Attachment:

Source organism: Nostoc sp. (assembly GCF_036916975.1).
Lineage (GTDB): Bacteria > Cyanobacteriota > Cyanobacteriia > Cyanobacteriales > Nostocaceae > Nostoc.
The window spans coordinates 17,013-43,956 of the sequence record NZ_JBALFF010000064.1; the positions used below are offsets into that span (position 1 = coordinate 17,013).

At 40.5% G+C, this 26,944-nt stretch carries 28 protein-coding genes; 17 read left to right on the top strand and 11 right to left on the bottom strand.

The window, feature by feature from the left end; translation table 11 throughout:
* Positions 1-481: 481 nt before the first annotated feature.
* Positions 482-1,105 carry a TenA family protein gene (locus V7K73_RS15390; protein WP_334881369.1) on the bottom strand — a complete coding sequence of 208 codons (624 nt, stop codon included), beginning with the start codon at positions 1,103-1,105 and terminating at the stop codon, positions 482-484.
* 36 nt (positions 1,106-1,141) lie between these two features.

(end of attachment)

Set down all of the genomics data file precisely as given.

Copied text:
Source organism: Nostoc sp. (assembly GCF_036916975.1).
Lineage (GTDB): Bacteria > Cyanobacteriota > Cyanobacteriia > Cyanobacteriales > Nostocaceae > Nostoc.
The window spans coordinates 17,013-43,956 of the sequence record NZ_JBALFF010000064.1; the positions used below are offsets into that span (position 1 = coordinate 17,013).

At 40.5% G+C, this 26,944-nt stretch carries 28 protein-coding genes; 17 read left to right on the top strand and 11 right to left on the bottom strand.

The window, feature by feature from the left end; translation table 11 throughout:
* Positions 1-481: 481 nt before the first annotated feature.
* Positions 482-1,105 carry a TenA family protein gene (locus V7K73_RS15390; protein WP_334881369.1) on the bottom strand — a complete coding sequence of 208 codons (624 nt, stop codon included), beginning with the start codon at positions 1,103-1,105 and terminating at the stop codon, positions 482-484.
* 36 nt (positions 1,106-1,141) lie between these two features.